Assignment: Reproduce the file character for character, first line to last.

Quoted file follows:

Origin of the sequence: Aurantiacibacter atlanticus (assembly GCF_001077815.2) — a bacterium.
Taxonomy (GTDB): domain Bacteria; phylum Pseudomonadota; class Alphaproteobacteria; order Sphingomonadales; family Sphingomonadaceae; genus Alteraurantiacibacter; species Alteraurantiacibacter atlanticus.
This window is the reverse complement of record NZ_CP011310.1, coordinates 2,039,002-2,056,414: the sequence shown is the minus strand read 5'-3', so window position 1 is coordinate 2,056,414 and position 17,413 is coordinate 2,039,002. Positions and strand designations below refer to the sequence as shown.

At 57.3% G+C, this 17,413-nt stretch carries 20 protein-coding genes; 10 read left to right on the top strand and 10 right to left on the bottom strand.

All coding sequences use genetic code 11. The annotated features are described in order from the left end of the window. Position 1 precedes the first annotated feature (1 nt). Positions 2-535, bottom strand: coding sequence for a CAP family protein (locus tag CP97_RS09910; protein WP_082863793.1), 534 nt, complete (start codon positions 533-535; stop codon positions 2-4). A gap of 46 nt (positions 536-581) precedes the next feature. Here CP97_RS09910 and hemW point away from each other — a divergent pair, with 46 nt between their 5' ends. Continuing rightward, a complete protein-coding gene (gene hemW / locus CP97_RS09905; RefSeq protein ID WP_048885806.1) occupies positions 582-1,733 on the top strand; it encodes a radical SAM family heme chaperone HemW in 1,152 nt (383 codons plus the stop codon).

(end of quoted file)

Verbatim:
Origin of the sequence: Aurantiacibacter atlanticus (assembly GCF_001077815.2) — a bacterium.
Taxonomy (GTDB): domain Bacteria; phylum Pseudomonadota; class Alphaproteobacteria; order Sphingomonadales; family Sphingomonadaceae; genus Alteraurantiacibacter; species Alteraurantiacibacter atlanticus.
This window is the reverse complement of record NZ_CP011310.1, coordinates 2,039,002-2,056,414: the sequence shown is the minus strand read 5'-3', so window position 1 is coordinate 2,056,414 and position 17,413 is coordinate 2,039,002. Positions and strand designations below refer to the sequence as shown.

At 57.3% G+C, this 17,413-nt stretch carries 20 protein-coding genes; 10 read left to right on the top strand and 10 right to left on the bottom strand.

All coding sequences use genetic code 11. The annotated features are described in order from the left end of the window. Position 1 precedes the first annotated feature (1 nt). Positions 2-535, bottom strand: coding sequence for a CAP family protein (locus tag CP97_RS09910; protein WP_082863793.1), 534 nt, complete (start codon positions 533-535; stop codon positions 2-4). A gap of 46 nt (positions 536-581) precedes the next feature. Here CP97_RS09910 and hemW point away from each other — a divergent pair, with 46 nt between their 5' ends. Continuing rightward, a complete protein-coding gene (gene hemW / locus CP97_RS09905; RefSeq protein ID WP_048885806.1) occupies positions 582-1,733 on the top strand; it encodes a radical SAM family heme chaperone HemW in 1,152 nt (383 codons plus the stop codon).